Watching a Rajnikanth film in Mumbai's Aurora Theatre can only be compared to watching a Salman Khan film in Bandra’s Gaiety-Galaxy, but multiplied 100 times over, feels Saisuresh Sivaswamy.
Aurora Talkies in Mumbai has a special place in the hearts of the city’s Tamil population. Not because of its cheap tickets or the cheaper canteen fare (for the price of one ticket at PVR a small family can catch a film here and maybe eat something, too), but because it is the only cinema in the city that runs full shows of Tamil films.
For the rest of the city’s population, too, Aurora is special.
"That is the one where Tamils go crazy over Rajnikanth films, right?" asked a friend who was visiting from Chennai, and he was right.
The theatre’s fame has indeed spread far and wide, thanks to one, and only one, man. Rajinikanth. Each release of his sees greater frenzy among his fans.
Watching a Rajnikanth -- or Thalaiva, as his fans call him -- film in Aurora can only be compared to watching a Salman Khan film in Bandra’s Gaiety-Galaxy, but multiplied 100 times over.
This Friday saw me tick another item off my bucket list of things to do before I die -- which was to watch a Rajni film in Aurora on the day of its release, for the ‘experience’.
My Uber driver who dropped me off at the theatre asked me innocently: ‘Kya ho raha hai yahaan, sablog kyu nach rahe hain (what’s going on here, why are people dancing on the roads)?’
It’s a Rajni film, I told him.
Nothing else I tell him will explain the Superstar phenomenon to him -- or to millions of Indians like him who are puzzling over why a man pushing 70, who looks so ordinary off screen, and who to them only means funny mannerisms and staccato dialogue delivery -- can evoke such frenzy, such adulation, such craze across age groups, but among typically boy-men in their late teens to mid-30s.
What is it about this star that so proves man’s simian ancestry, is a question that I have wrestled with for years, ever since I was exposed to this atypical actor four decades ago. Even then, in the early years, there was something about Rajnikanth that set him apart from his contemporaries, even from whose who were much more talented than him.
Crack this puzzle, and you will have cracked the inscrutable Tamil psyche that makes them go so weak-kneed before a benevolent dictator that they can only prostrate, or shed all inhibition and do the whistle-koothu routine in auditoriums.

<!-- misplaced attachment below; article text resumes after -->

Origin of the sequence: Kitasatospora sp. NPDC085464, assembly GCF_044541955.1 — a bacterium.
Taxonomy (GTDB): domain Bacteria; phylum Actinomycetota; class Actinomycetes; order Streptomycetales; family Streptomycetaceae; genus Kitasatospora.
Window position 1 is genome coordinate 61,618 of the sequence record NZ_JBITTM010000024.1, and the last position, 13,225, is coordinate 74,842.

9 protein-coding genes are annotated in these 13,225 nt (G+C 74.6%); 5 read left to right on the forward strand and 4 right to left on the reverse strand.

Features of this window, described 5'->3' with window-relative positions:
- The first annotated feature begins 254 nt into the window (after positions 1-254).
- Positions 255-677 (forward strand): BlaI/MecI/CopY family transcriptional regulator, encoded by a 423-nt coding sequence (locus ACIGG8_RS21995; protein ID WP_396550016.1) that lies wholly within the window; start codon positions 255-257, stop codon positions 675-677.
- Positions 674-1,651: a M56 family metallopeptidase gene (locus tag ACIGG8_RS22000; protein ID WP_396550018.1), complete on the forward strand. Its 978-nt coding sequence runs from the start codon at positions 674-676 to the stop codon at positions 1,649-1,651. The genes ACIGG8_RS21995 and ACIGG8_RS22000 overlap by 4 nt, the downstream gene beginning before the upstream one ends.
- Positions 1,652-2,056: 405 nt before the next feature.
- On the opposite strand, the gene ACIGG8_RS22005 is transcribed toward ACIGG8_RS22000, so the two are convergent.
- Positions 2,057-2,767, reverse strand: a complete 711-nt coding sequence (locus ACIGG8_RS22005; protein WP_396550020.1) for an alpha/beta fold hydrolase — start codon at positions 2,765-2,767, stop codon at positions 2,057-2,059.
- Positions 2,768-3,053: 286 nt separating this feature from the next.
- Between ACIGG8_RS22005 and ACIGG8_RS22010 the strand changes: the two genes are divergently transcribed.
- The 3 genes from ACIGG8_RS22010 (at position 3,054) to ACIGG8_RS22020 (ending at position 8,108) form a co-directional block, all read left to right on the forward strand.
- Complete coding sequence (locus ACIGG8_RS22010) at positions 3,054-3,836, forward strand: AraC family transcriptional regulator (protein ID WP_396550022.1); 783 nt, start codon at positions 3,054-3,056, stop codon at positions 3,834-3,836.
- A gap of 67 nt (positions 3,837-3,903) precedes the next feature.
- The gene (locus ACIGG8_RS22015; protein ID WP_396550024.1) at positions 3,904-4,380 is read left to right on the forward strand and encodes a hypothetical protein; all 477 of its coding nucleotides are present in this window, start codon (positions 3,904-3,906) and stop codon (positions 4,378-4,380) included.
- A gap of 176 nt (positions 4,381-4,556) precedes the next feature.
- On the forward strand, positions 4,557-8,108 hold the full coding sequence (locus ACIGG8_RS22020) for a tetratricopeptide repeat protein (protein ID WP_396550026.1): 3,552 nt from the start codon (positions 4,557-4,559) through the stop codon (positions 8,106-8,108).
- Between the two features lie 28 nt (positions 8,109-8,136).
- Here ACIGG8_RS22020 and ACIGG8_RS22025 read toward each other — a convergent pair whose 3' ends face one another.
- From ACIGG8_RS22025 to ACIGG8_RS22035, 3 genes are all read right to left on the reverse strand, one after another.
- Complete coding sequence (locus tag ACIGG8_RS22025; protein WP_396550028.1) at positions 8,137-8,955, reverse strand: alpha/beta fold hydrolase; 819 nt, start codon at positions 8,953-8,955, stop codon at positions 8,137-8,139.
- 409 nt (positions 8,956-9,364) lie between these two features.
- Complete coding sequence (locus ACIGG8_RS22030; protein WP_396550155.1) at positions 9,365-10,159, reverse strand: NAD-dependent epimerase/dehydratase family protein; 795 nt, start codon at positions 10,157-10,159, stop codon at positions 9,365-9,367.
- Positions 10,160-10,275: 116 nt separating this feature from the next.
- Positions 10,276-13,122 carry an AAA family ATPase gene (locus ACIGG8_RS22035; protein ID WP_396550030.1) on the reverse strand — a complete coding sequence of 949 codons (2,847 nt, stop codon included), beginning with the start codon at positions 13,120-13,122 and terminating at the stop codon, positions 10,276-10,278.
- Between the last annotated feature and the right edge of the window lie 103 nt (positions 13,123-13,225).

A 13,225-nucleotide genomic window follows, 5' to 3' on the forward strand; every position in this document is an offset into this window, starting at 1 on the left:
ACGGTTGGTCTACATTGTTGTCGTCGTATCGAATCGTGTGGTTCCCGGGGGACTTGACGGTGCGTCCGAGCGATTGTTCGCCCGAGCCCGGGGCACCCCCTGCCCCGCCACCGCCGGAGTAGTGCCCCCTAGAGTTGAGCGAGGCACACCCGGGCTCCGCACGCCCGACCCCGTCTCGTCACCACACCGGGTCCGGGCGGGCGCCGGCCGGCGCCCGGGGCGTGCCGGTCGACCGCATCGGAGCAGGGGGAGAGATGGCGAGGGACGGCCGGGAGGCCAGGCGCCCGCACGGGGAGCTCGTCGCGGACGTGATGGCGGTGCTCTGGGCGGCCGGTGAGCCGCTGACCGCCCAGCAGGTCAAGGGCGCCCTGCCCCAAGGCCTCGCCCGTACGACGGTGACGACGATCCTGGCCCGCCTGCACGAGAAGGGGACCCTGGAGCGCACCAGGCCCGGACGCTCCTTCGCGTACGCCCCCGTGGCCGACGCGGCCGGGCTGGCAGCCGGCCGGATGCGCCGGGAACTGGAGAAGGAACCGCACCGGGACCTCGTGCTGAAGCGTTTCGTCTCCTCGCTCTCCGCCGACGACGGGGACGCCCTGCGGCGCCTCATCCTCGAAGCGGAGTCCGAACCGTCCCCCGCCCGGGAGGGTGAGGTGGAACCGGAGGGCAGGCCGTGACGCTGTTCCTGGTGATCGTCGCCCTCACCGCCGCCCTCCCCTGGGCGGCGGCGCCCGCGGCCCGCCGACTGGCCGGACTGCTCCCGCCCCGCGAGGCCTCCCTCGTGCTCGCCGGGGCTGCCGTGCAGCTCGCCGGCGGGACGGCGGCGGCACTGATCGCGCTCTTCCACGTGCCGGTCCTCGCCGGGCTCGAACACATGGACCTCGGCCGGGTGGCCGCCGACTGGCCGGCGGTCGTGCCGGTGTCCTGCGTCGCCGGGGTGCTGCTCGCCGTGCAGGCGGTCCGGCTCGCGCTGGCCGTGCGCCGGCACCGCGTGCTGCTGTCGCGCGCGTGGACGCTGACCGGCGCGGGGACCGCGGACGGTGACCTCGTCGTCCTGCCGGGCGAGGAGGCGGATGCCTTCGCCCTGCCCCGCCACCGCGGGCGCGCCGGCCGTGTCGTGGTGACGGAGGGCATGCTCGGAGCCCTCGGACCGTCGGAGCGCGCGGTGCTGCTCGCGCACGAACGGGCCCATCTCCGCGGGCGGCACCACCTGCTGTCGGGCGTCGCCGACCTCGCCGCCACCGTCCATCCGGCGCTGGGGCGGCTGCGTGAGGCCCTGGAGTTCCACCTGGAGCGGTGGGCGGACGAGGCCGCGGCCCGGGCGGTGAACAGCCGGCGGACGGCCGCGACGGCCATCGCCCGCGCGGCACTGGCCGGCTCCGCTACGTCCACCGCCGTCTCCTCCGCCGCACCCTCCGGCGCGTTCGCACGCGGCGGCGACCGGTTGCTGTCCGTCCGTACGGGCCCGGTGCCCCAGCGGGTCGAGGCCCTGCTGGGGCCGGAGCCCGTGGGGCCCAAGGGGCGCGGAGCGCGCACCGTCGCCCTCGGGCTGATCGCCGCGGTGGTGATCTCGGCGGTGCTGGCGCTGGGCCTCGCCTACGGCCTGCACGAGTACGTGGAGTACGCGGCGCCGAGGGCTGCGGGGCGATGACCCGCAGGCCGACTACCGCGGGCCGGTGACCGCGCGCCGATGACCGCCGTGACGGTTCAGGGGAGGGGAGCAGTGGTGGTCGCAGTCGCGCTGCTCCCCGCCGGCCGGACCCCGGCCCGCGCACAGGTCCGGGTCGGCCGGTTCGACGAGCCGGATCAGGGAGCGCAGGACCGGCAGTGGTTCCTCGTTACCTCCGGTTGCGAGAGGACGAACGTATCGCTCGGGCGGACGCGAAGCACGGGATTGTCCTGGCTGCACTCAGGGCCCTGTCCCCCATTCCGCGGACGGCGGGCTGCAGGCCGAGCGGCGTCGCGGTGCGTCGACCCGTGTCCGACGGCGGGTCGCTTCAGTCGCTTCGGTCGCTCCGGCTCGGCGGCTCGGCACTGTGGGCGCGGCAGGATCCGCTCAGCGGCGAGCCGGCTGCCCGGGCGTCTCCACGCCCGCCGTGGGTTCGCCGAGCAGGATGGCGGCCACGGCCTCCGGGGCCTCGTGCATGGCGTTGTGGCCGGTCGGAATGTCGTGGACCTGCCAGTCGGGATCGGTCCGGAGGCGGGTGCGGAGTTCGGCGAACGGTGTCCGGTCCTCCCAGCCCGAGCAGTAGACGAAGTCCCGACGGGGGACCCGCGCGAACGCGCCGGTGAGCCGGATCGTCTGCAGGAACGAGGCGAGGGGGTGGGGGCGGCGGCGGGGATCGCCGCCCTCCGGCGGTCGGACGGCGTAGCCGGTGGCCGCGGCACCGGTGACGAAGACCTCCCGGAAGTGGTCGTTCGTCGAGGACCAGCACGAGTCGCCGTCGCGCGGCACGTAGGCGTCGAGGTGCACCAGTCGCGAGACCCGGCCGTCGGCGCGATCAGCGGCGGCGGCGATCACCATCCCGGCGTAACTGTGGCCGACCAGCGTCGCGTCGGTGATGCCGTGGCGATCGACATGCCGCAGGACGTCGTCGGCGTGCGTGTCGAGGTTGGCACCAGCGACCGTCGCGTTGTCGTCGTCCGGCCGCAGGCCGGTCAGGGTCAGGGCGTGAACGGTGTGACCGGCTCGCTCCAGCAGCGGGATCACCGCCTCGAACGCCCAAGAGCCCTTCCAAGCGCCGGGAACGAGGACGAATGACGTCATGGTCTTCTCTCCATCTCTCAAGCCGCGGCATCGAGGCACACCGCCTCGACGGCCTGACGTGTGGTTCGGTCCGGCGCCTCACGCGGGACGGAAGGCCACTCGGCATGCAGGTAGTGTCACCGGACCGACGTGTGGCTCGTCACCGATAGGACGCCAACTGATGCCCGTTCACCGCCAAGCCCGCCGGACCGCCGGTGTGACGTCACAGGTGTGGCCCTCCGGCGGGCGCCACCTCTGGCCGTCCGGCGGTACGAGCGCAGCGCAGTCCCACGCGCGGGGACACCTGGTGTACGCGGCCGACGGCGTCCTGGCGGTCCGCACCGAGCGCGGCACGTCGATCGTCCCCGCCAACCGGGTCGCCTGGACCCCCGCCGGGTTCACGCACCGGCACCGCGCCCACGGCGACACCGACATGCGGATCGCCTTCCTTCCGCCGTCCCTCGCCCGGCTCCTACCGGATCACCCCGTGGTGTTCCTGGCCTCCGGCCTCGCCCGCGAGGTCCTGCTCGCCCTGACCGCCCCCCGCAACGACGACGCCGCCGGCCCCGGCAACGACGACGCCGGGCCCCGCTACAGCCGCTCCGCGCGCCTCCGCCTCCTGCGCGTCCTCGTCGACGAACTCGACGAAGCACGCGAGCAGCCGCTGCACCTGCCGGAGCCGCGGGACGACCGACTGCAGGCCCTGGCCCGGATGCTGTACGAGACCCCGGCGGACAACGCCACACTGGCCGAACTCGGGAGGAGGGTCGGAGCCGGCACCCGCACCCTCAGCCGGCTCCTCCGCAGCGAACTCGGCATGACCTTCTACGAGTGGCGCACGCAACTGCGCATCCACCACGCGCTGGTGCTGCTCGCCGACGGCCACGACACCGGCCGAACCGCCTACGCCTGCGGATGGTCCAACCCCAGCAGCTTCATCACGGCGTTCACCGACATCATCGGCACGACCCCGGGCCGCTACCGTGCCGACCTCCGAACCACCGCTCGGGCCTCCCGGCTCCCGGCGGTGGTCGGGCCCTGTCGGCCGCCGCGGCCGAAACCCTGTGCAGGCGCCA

Pushing 70 he maybe, but the Rajni phenomenon has little to do with the quality of his films. The fans are not celebrating a great story line, an award-winning performance, or masterful direction, but just the fact that yet another of Superstar’s film has released.
Crackers were being burst outside the theatre, ‘Thalaiva, thalaiva’ screams split your eardrums, and if you thought the auditorium would dim the noise, no way! Till the Superstar made an appearance on screen, hysterical men were dancing, shouting, throwing confetti in the air, the crescendo peaking when he finally, finally comes on.
Seated in the front row, I had no idea what the titles said, what the initial dialogues were, or the scenes for the matter, and even through the film missed most of the dialogues because of the steady shouting going on in the auditorium.
The management had even hired bouncers to control the crowds inside the auditorium, shoving them into the aisles whenever they spilt into the front of the screen.
Overall, it was a surreal experience, like nothing I have ever had.
But clearly there has been diminishing returns. Rajni’s previous two films were nothing to write to Poes Garden about, and Kabali is an attempt to salvage some of that lost territory.
Hence a director like P Ranjith, who is unschooled in the Rajni technique of film-making. Clearly, Soundarya and Aishwarya, who it is said were instrumental in roping in the director to direct their father, hoped that a dash of realism in his film would appeal to a segment of the audience that is today keeping aloof from the Superstar’s allure.